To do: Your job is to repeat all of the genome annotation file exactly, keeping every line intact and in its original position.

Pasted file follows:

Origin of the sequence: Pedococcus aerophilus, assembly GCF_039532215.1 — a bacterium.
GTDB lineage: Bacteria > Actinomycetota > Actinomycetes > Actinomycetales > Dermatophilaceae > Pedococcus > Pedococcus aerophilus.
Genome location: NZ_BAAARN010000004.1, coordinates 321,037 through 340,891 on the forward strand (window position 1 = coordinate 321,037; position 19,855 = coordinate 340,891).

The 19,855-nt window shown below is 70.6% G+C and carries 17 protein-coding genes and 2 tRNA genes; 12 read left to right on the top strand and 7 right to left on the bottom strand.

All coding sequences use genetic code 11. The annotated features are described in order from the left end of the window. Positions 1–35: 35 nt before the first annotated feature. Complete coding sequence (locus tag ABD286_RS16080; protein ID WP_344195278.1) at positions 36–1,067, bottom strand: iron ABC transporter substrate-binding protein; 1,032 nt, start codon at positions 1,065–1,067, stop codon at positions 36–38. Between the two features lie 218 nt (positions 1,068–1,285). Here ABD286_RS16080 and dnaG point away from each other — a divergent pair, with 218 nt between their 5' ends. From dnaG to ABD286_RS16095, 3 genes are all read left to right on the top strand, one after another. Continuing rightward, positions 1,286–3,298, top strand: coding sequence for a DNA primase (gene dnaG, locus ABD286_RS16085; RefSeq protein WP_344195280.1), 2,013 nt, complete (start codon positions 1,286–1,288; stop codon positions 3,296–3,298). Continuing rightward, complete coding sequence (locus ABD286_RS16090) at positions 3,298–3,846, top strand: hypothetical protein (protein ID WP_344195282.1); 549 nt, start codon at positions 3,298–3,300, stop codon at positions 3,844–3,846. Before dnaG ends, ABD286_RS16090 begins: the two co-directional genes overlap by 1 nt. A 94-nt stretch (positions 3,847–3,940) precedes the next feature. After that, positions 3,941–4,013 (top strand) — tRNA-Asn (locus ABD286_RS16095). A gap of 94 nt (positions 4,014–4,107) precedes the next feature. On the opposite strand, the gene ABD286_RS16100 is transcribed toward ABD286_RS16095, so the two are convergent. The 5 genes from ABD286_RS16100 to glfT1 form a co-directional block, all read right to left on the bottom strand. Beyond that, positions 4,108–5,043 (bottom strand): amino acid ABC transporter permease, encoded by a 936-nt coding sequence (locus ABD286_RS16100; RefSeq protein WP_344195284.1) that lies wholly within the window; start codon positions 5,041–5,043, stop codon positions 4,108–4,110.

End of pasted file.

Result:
Origin of the sequence: Pedococcus aerophilus, assembly GCF_039532215.1 — a bacterium.
GTDB lineage: Bacteria > Actinomycetota > Actinomycetes > Actinomycetales > Dermatophilaceae > Pedococcus > Pedococcus aerophilus.
Genome location: NZ_BAAARN010000004.1, coordinates 321,037 through 340,891 on the forward strand (window position 1 = coordinate 321,037; position 19,855 = coordinate 340,891).

The 19,855-nt window shown below is 70.6% G+C and carries 17 protein-coding genes and 2 tRNA genes; 12 read left to right on the top strand and 7 right to left on the bottom strand.

All coding sequences use genetic code 11. The annotated features are described in order from the left end of the window. Positions 1–35: 35 nt before the first annotated feature. Complete coding sequence (locus tag ABD286_RS16080; protein ID WP_344195278.1) at positions 36–1,067, bottom strand: iron ABC transporter substrate-binding protein; 1,032 nt, start codon at positions 1,065–1,067, stop codon at positions 36–38. Between the two features lie 218 nt (positions 1,068–1,285). Here ABD286_RS16080 and dnaG point away from each other — a divergent pair, with 218 nt between their 5' ends. From dnaG to ABD286_RS16095, 3 genes are all read left to right on the top strand, one after another. Continuing rightward, positions 1,286–3,298, top strand: coding sequence for a DNA primase (gene dnaG, locus ABD286_RS16085; RefSeq protein WP_344195280.1), 2,013 nt, complete (start codon positions 1,286–1,288; stop codon positions 3,296–3,298). Continuing rightward, complete coding sequence (locus ABD286_RS16090) at positions 3,298–3,846, top strand: hypothetical protein (protein ID WP_344195282.1); 549 nt, start codon at positions 3,298–3,300, stop codon at positions 3,844–3,846. Before dnaG ends, ABD286_RS16090 begins: the two co-directional genes overlap by 1 nt. A 94-nt stretch (positions 3,847–3,940) precedes the next feature. After that, positions 3,941–4,013 (top strand) — tRNA-Asn (locus ABD286_RS16095). A gap of 94 nt (positions 4,014–4,107) precedes the next feature. On the opposite strand, the gene ABD286_RS16100 is transcribed toward ABD286_RS16095, so the two are convergent. The 5 genes from ABD286_RS16100 to glfT1 form a co-directional block, all read right to left on the bottom strand. Beyond that, positions 4,108–5,043 (bottom strand): amino acid ABC transporter permease, encoded by a 936-nt coding sequence (locus ABD286_RS16100; RefSeq protein WP_344195284.1) that lies wholly within the window; start codon positions 5,041–5,043, stop codon positions 4,108–4,110.